States fail to discipline rogue doctors whose own hospitals find them guilty of serial malpractice

State medical boards responsible for disciplining physicians have failed to do so in more than half of cases where hospitals have revoked or restricted a physician’s privileges.

A study conducted by Public Citizen, a non-profit consumer advocacy group, found that 63% of the doctors whose hospital privileges were restricted or revoked were not disciplined by the state’s Board of Medicine, and 32 states didn’t even reprimand more than half of the offending physicians.

“Either state medical boards are receiving this disturbing information from hospitals but not acting upon it or, much less likely, they are not receiving the information at all,” says study overseer Dr. Sidney Wolfe, adding that either scenario is alarming.

The report was based on data from the National Practitioner Data Bank from 1990 to 2009. It examined the number of doctors whose hospitals barred – or put restrictions on – their practicing medicine there. Of the 10,672 U.S. physicians who faced hospital sanctions, 55 percent escaped any licensing action or discipline from their state medical board.

“In 20 years, only 10,000 doctors have ever been disciplined – which is an indictment of hospitals,” Wolfe says. “But once hospitals take action, it’s pretty serious. Of those, 5,800 were thrown off the staff of the hospital.”

Yet in many cases, the state medical board did not discipline the doctor any further, and as a result, many are still practicing medicine, he says.

“It’s a real indictment of medical boards,” Wolfe says, because these cases are the most egregious and already have been investigated by the hospital. “It’s like handing you a case on a silver platter. The investigation has been done.”

State medical boards and hospital peer review are considered two of the three “legs” of the three-legged stool of patient safety and doctor discipline. The third leg that holds doctors and hospitals accountable is the availability of medical malpractice lawsuits for injured patients.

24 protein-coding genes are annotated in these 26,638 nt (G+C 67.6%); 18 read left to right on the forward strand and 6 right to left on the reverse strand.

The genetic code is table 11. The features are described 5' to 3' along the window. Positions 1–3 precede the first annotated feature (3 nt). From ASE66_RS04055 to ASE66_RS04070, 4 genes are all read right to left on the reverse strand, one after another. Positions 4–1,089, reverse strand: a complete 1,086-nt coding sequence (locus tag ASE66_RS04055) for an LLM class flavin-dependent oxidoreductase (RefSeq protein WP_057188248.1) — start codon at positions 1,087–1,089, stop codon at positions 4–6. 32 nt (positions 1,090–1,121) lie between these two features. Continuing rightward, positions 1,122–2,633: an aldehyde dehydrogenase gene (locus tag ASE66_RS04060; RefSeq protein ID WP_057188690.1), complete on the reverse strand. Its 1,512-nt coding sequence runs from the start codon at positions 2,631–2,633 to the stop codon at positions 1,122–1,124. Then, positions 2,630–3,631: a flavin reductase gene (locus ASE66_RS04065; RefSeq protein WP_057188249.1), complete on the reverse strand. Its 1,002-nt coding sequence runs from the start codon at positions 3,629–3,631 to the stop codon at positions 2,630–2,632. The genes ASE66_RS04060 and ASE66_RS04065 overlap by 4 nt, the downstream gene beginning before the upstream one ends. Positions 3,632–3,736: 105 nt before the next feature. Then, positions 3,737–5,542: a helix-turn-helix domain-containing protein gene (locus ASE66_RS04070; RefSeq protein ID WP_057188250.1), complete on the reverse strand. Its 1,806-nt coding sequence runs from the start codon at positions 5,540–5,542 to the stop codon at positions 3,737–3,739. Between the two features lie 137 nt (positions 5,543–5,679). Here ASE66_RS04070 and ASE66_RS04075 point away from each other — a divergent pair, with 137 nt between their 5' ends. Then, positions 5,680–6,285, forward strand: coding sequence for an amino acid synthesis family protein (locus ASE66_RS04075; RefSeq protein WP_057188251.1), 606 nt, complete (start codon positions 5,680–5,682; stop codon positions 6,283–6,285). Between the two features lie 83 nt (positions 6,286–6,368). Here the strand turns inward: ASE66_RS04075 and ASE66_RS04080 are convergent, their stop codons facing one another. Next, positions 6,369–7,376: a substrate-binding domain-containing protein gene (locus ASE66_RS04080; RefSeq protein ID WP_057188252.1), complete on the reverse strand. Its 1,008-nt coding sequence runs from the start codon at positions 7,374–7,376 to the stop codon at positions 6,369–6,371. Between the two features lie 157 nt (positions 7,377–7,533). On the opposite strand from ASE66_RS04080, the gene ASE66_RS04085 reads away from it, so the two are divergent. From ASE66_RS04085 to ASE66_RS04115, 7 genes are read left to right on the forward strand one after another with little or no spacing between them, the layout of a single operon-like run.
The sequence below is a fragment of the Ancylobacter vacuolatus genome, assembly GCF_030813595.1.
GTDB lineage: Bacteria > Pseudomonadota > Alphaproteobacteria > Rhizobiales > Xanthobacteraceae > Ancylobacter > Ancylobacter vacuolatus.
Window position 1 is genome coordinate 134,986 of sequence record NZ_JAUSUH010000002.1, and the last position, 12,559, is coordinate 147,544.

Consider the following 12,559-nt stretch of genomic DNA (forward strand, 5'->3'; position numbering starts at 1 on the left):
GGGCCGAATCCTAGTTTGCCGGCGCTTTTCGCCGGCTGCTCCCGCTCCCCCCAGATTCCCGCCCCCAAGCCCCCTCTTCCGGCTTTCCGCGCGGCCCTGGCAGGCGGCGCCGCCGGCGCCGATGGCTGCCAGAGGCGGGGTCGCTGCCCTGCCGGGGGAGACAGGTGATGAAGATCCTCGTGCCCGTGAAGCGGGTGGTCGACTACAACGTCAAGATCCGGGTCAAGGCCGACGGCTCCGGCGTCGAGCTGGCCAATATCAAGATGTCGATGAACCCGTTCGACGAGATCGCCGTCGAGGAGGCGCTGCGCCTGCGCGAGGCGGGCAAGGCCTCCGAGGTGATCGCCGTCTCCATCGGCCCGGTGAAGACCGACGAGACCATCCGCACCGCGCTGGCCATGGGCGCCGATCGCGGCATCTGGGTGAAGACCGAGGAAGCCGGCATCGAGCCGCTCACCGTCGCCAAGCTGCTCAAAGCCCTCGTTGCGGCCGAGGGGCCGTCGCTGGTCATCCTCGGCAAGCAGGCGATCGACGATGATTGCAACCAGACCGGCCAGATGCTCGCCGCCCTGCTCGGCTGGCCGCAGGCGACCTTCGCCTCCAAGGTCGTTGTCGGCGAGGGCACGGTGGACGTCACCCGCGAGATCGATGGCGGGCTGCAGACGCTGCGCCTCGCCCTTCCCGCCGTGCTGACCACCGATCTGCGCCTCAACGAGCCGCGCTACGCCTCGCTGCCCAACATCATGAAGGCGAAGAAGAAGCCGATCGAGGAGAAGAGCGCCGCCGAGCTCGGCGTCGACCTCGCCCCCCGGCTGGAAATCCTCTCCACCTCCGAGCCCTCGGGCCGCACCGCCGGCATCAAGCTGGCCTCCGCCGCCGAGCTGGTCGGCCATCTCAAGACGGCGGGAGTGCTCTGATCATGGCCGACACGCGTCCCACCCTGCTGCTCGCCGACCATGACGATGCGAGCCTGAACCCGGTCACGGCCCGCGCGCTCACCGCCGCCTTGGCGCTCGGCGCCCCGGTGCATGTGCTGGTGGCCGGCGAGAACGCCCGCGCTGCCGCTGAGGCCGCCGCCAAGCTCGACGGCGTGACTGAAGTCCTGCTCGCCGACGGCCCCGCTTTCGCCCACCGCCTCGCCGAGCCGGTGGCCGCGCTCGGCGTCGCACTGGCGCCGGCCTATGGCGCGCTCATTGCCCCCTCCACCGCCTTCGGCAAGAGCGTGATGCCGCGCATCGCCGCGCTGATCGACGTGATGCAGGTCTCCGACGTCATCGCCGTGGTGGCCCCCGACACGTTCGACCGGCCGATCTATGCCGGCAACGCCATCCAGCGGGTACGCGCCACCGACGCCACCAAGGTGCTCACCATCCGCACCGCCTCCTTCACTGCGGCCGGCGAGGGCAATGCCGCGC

But that leg is under continual threat from medical industry advocates who complain, without good evidence, that the industry could do a better job of policing itself if state laws could make it harder for advocates for injured patients — trial lawyers — to file lawsuits.

Other Public Citizen report highlights include:

Of the 5,887 physicians who the state medical boards failed to discipline – many of whom also had a history of medical malpractice payments – 1,119 were disciplined for incompetence, negligence or malpractice; 605 were disciplined for substandard care; and 220 were identified as an immediate threat to health or safety.

Other categories of serious deviations of physician behavior and/or performance that resulted in the loss of hospital privileges included sexual misconduct; inability to practice safely; fraud including insurance fraud, fraud obtaining a license and fraud against health care programs; and narcotics violations. A total of 2,071 physicians were disciplined by their hospital employers for one or more of these violations.

3,218 physicians in the study lost their clinical privileges permanently, and an additional 389 physicians lost privileges for more than one year.

Source: The Los Angeles Times

You can read the complete study here.

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